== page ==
Publication Date

3-2016

Abstract

Performance in the labor market has been weak, with slow job growth and high levels of labor underutilization. Different groups of workers, particularly youth, women and rural dwellers, have had disparate labor market outcomes, highlighting problems posed by labor market segmentation. Increasing investment in education has expanded the pool of educated workers; although, these investments have not translated into substantial gains in labor productivity. Under-qualified workers still fill many positions, with skills shortages a continuing challenge. Access to up-skilling and re-skilling opportunities are limited; however, analysis shows that without investment in better quality education and training, access to quality jobs and career mobility is extremely limited.

Over time, regular wage employment has expanded, while informal employment has declined. However, the majority of workers are employed on short-term contracts and/or earning an income that is below the minimum wage. An over reliance on short-term contracting has discouraged skills investment and is reinforcing segmentation in the labor market. Growth in minimum wages has been outpacing growth in average wages and this may be one reason for weak demand labor market performance.

Moving forward, the key priority is expanding productive employment, including better quality jobs and boosting the employment elasticity of growth. Strengthening linkages between economic growth and employment outcomes can support the expansion of quality jobs. In addition, it is important to strengthen incentives for skills formation in order to promote labor productivity improvements. In this regard, training policies that support structural transition from school to work are needed, including the strengthening of vocational training and apprenticeship systems.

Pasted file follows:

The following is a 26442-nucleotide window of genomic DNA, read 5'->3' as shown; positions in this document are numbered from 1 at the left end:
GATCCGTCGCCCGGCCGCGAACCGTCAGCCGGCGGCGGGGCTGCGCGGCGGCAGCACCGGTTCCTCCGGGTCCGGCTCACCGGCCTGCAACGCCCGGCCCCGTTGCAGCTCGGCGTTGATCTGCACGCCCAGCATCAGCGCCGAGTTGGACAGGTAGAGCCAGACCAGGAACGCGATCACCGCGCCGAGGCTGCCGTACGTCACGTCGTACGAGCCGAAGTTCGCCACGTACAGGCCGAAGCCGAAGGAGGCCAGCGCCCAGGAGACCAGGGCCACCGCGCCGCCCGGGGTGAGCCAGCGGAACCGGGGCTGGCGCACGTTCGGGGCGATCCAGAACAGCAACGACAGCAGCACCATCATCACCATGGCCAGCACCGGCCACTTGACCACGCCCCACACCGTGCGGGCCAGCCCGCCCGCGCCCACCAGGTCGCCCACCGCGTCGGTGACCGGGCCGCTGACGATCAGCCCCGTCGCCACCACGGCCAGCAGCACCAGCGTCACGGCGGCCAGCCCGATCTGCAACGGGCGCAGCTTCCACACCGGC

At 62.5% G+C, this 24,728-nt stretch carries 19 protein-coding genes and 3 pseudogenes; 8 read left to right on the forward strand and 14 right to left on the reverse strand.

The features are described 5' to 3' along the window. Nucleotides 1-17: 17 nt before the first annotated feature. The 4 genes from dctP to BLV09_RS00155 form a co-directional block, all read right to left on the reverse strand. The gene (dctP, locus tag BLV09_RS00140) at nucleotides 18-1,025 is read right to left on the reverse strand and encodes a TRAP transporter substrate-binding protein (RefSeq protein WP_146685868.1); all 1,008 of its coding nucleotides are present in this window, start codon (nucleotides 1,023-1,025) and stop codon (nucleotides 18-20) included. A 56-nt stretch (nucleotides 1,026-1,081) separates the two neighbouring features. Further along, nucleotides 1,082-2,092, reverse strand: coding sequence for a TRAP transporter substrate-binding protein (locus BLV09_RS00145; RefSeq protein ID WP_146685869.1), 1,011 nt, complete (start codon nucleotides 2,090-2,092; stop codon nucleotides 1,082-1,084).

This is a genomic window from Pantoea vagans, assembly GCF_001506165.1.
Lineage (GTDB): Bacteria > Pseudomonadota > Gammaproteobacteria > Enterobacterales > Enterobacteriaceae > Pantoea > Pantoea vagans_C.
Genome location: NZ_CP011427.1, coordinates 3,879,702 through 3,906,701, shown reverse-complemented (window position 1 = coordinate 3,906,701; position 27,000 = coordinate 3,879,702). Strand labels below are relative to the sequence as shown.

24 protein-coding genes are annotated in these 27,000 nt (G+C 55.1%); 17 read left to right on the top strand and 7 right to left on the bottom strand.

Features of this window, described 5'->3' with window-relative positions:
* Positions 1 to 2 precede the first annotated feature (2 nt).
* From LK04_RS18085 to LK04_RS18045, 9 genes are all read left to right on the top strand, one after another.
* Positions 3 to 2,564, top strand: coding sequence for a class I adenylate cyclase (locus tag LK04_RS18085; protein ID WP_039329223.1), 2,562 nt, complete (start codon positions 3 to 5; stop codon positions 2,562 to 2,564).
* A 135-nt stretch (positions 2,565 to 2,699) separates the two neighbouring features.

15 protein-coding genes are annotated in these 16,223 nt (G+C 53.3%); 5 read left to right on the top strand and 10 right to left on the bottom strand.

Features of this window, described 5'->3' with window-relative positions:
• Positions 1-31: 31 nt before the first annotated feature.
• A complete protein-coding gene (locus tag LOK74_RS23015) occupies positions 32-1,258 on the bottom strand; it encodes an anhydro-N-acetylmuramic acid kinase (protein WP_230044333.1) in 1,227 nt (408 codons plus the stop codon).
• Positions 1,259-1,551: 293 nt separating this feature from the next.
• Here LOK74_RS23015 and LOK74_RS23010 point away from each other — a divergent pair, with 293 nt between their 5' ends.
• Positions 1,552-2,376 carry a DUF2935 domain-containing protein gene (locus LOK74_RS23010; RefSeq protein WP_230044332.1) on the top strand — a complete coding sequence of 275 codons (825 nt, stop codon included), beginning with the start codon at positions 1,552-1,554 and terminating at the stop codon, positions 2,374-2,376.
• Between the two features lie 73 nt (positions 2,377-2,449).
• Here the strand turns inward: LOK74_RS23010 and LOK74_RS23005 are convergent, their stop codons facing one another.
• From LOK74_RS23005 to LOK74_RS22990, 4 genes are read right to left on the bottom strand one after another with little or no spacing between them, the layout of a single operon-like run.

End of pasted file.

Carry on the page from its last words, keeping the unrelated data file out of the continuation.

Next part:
A more flexible labor market is needed to ensure that the ongoing structural transformation process does create quality jobs. Ensuring that the regulatory framework provides the right combination of flexibility for enterprises and security for workers is critical. Current incentive systems in the labor market tend to discourage stable employment and career progression. Labor law provisions on short-term contracting, worker dismissal, severance payment and unemployment insurance, should be should be reviewed in the light of the need to accelerate skills formation and foster productivity gains.

Sustainable solutions are needed for wage policies. Trends indicate that the minimum wage is becoming close to the average wage and efforts are needed to return the minimum wage to its safety net function. This includes strengthening alternative avenues for wage negotiation at the industry and enterprise level and building a culture of good faith bargaining. In parallel with this, it will be important to strengthen labor market governance to ensure that a larger majority of Indonesian workers benefit from the standards outlined in regulations.

Comments

Suggested Citation
Allen, E. R. (2016). Analysis of trends and challenges in the Indonesian labor market (ADB Papers on Indonesia No. 16). Manila: Asian Development Bank.

Required Publisher's Statement
© Asian Development Back. Available at ADB’s Open Access Repository under a Creative Commons Attribution license (CC BY 3.0 IGO).

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